[time-nuts] GPS antenna selection — lightning

Glenn Little WB4UIV glennmaillist at bellsouth.net
Fri Aug 5 22:46:41 EDT 2016

A very good reference for EMP protection is MIL-HDBK-419.
This is downloadable for a number of web sources.
It is about 600 pages and is in two volumes.
This discusses a number of different sources of EMP such as nuclear and 
A lot is for protection of military industrial complexes, but, there is 
a lot that pertains to us.

I worked for a military complex that assembled nuclear missiles.
The site was built to this handbook specs.
We had no EMP related damage at the site.

Number one rule, bond all grounds together. If something on your 
property takes a hit, you want everything on your property to elevate to 
the same level and the same rate.
If you have multiple, non bonded grounds, there is a different reference 
for each ground. This is a major source for disaster.

I spent seven years in lightning mitigation. I was told by professionals 
that I was wrong. The third time that their tower was struck, destroying 
all of the lights and attached equipment, they followed my 
recommendations. That was ten years ago. The three hits were within four 
months of each other. The site has been free of destructive hits since then.


On 8/5/2016 10:37 AM, Eric Scace wrote:
> Unfortunately, an antenna, cable, or piece of electronics located indoors is just as susceptible to lightning surges as one that is outdoors.
> Lightning-induced surges couple into these systems electromagnetically across a wide range (VLF to SHF) of frequencies. When you think about your home from an electromagnetic viewpoint, just imagine your structure with all non-conductive materials absent. For a typical wood or brick/stone house in North America, what you are left with is:
> metal plumbing pipes and fixtures, with their geometry suspended in space
> house wiring, CATV, Ethernet, and telephone cabling, and their service drops, all suspended in space
> electrical & electronic circuits of every kind (WiFi note, computer, appliances), their power supplies and AC power cords, also suspended in space
> metal furniture? That’s hanging out there, suspended in space, too.
> any I-beam or other steel structural elements, some random aluminum flashing, door knobs, and other similar metal construction materials used in the home.
> That is what an electromagnetic pulse sees as it approaches and sweeps over your home… all hovering over a lossy ground plane (earth) its varying dielectric constant.. Each one of those pieces of metal, hanging in space, is an unintentional antenna that experiences voltage differentials and current flows.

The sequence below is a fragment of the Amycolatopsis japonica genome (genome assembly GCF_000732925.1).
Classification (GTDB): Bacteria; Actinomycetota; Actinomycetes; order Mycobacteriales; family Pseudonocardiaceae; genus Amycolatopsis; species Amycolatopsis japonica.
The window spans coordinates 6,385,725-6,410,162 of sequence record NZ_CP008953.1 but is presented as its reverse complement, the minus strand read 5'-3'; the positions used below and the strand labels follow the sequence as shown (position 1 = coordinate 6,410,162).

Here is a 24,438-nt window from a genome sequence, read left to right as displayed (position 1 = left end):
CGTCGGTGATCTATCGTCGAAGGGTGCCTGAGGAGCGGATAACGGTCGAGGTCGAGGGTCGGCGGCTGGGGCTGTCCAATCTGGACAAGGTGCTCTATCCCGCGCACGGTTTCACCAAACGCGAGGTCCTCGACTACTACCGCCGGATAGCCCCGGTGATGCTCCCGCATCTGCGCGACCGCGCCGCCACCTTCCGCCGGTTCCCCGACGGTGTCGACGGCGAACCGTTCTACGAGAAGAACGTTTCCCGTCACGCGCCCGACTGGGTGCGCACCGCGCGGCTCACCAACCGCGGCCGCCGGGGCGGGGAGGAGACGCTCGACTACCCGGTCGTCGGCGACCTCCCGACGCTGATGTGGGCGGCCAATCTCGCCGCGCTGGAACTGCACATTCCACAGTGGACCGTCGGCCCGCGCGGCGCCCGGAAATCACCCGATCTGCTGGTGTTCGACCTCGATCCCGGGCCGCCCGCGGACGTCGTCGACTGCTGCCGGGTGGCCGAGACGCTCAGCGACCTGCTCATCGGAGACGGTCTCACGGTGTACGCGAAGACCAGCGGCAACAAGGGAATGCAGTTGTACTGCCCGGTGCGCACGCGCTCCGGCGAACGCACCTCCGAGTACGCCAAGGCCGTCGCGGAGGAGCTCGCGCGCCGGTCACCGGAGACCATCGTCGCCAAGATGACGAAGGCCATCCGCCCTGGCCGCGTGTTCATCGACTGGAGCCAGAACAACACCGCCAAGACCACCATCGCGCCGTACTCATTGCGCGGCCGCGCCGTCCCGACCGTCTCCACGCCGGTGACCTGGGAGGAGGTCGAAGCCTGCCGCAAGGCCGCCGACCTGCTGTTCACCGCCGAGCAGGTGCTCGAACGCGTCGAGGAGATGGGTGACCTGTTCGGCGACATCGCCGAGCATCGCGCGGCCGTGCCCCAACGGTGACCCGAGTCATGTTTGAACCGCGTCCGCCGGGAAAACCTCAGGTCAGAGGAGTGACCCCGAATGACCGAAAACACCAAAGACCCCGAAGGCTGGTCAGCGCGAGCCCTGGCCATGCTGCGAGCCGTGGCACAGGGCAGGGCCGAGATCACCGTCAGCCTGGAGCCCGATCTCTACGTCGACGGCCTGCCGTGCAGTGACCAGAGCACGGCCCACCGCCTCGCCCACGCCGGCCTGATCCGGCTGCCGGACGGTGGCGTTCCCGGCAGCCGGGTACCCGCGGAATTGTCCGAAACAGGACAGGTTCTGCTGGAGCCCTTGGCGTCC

> A GPS antenna and its coax line that is installed next to a window is no different from the same antenna/coax installed one meter outside the window… or 10 meters away outside the window. All three installations are effectively “outdoors” from an electromagnetic viewpoint, and all three need effective surge protection from lightning-, cloud-, and precipitation-induced voltage surges.
> (N.B.: Snow can be particularly bad for voltage surges. I’ve seen thousands of volts per meter potential differences in moderate-to-heavy snowfall that produced very significant current flows on cables.)
> Surge protection for your antenna, its attachment to your receiver(s), AC/DC power supply lines, and any other signal lines of significant length is cheap insurance.
> My continuously-operating electronics lives in an enclosed rack cabinet — not too much worse than a proper Faraday cage. Every cable entering the cabinet has surge protection at the point of entry. The cabinet is bonded to earth ground by 2” copper flashing. In the past this system lived 22 years on a mountaintop home, 1200 ft above surrounding terrain. Lots of thunderstorms — zero damage/disruptions during that time… a sample size of one, admittedly, but during the first 18 months at that site I had two lightning-surge damaging events before I got serious about protection.
> I have equipment at a coastal site with multiple 130-ft towers. That site had damage events every 2 years or so — even when cables to the “outside” were disconnected, and AC mains power was shut off at the main circuit breaker box. After implementing comprehensive surge protection, we have had zero damage over the last 12 years.
> — Eric
>> On 2016 Aug 04, at 19:46 , Bob Camp <kb8tq at n1k.org> wrote:
>>>> Grounding the antenna is always a good idea.
>>>> A surge suppressor in the line could save you some
>>>> real cost if there is a lightning strike.
>>> I did a quick search for SMA/BNC/TNC based surge
>>> protectors and not much did come up, any suggestions
>>> what to use there?
>> There are a *lot* of them on eBay. Many of them have N connectors on them.
>>>> I don’t know about Austria, but here in the US,
>>>> both are required.
>>> Outside definitely, "inside" I'm not sure, but it
>>> won't hurt to have additional protection for the
>>> receiver(s).
>> It is a good bet that the antenna will be outside. I’d plan it that way.
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Glenn Little                ARRL Technical Specialist   QCWA  LM 28417
Amateur Callsign:  WB4UIV            wb4uiv at arrl.net    AMSAT LM 2178
"It is not the class of license that the Amateur holds but the class
of the Amateur that holds the license"

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